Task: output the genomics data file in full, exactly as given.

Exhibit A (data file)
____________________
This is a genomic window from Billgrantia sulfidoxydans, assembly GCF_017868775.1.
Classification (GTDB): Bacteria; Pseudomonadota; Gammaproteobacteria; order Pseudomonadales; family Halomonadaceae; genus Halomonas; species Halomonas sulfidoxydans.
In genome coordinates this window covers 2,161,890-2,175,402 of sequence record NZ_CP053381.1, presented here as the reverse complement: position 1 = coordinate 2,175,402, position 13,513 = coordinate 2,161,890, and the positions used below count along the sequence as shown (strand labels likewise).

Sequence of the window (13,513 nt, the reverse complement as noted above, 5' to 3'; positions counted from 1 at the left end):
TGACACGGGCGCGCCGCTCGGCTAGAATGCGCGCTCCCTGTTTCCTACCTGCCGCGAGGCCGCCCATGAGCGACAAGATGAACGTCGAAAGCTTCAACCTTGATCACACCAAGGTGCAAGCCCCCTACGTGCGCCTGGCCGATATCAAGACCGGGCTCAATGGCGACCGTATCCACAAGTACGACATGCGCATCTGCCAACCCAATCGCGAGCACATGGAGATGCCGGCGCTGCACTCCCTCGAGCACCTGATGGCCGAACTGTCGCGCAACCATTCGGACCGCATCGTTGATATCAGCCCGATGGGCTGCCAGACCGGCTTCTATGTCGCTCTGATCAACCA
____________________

This is a genomic window from Billgrantia sulfidoxydans, assembly GCF_017868775.1.
Classification (GTDB): Bacteria; Pseudomonadota; Gammaproteobacteria; order Pseudomonadales; family Halomonadaceae; genus Halomonas; species Halomonas sulfidoxydans.
In genome coordinates this window covers 2,161,890-2,175,402 of sequence record NZ_CP053381.1, presented here as the reverse complement: position 1 = coordinate 2,175,402, position 13,513 = coordinate 2,161,890, and the positions used below count along the sequence as shown (strand labels likewise).

Sequence of the window (13,513 nt, the reverse complement as noted above, 5' to 3'; positions counted from 1 at the left end):
TGACACGGGCGCGCCGCTCGGCTAGAATGCGCGCTCCCTGTTTCCTACCTGCCGCGAGGCCGCCCATGAGCGACAAGATGAACGTCGAAAGCTTCAACCTTGATCACACCAAGGTGCAAGCCCCCTACGTGCGCCTGGCCGATATCAAGACCGGGCTCAATGGCGACCGTATCCACAAGTACGACATGCGCATCTGCCAACCCAATCGCGAGCACATGGAGATGCCGGCGCTGCACTCCCTCGAGCACCTGATGGCCGAACTGTCGCGCAACCATTCGGACCGCATCGTTGATATCAGCCCGATGGGCTGCCAGACCGGCTTCTATGTCGCTCTGATCAACCA